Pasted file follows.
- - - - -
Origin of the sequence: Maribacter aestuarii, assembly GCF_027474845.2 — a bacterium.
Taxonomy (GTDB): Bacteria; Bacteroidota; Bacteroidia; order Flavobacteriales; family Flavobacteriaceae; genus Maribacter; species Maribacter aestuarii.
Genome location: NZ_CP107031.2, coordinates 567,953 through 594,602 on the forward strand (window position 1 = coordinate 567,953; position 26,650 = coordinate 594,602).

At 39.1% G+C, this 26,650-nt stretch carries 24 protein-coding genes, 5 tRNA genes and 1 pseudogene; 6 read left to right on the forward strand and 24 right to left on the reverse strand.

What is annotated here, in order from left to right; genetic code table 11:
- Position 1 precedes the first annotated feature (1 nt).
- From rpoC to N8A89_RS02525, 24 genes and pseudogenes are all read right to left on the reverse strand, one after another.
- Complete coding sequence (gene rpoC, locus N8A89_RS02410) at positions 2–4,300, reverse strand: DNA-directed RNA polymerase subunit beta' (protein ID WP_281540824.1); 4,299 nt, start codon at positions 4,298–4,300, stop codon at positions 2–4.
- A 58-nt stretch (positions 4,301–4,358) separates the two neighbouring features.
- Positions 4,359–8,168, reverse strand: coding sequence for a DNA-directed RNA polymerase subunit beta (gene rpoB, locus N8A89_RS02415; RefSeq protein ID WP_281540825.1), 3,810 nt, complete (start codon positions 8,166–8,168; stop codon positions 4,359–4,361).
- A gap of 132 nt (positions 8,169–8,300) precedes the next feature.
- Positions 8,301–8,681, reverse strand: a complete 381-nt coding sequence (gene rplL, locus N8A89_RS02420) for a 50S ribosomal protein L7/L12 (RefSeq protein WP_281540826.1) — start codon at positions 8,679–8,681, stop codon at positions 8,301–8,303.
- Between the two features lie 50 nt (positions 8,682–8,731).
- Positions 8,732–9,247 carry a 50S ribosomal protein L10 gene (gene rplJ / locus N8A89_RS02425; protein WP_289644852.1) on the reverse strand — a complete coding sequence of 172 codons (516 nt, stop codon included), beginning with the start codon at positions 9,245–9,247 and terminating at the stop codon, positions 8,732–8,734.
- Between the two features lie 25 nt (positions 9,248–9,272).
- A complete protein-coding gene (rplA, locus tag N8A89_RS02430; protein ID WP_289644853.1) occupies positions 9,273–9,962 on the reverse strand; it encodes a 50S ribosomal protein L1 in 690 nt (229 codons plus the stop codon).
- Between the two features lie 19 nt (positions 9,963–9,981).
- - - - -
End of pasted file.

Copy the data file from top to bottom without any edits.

Origin of the sequence: Maribacter aestuarii, assembly GCF_027474845.2 — a bacterium.
Taxonomy (GTDB): Bacteria; Bacteroidota; Bacteroidia; order Flavobacteriales; family Flavobacteriaceae; genus Maribacter; species Maribacter aestuarii.
Genome location: NZ_CP107031.2, coordinates 567,953 through 594,602 on the forward strand (window position 1 = coordinate 567,953; position 26,650 = coordinate 594,602).

At 39.1% G+C, this 26,650-nt stretch carries 24 protein-coding genes, 5 tRNA genes and 1 pseudogene; 6 read left to right on the forward strand and 24 right to left on the reverse strand.

What is annotated here, in order from left to right; genetic code table 11:
- Position 1 precedes the first annotated feature (1 nt).
- From rpoC to N8A89_RS02525, 24 genes and pseudogenes are all read right to left on the reverse strand, one after another.
- Complete coding sequence (gene rpoC, locus N8A89_RS02410) at positions 2–4,300, reverse strand: DNA-directed RNA polymerase subunit beta' (protein ID WP_281540824.1); 4,299 nt, start codon at positions 4,298–4,300, stop codon at positions 2–4.
- A 58-nt stretch (positions 4,301–4,358) separates the two neighbouring features.
- Positions 4,359–8,168, reverse strand: coding sequence for a DNA-directed RNA polymerase subunit beta (gene rpoB, locus N8A89_RS02415; RefSeq protein ID WP_281540825.1), 3,810 nt, complete (start codon positions 8,166–8,168; stop codon positions 4,359–4,361).
- A gap of 132 nt (positions 8,169–8,300) precedes the next feature.
- Positions 8,301–8,681, reverse strand: a complete 381-nt coding sequence (gene rplL, locus N8A89_RS02420) for a 50S ribosomal protein L7/L12 (RefSeq protein WP_281540826.1) — start codon at positions 8,679–8,681, stop codon at positions 8,301–8,303.
- Between the two features lie 50 nt (positions 8,682–8,731).
- Positions 8,732–9,247 carry a 50S ribosomal protein L10 gene (gene rplJ / locus N8A89_RS02425; protein WP_289644852.1) on the reverse strand — a complete coding sequence of 172 codons (516 nt, stop codon included), beginning with the start codon at positions 9,245–9,247 and terminating at the stop codon, positions 8,732–8,734.
- Between the two features lie 25 nt (positions 9,248–9,272).
- A complete protein-coding gene (rplA, locus tag N8A89_RS02430; protein ID WP_289644853.1) occupies positions 9,273–9,962 on the reverse strand; it encodes a 50S ribosomal protein L1 in 690 nt (229 codons plus the stop codon).
- Between the two features lie 19 nt (positions 9,963–9,981).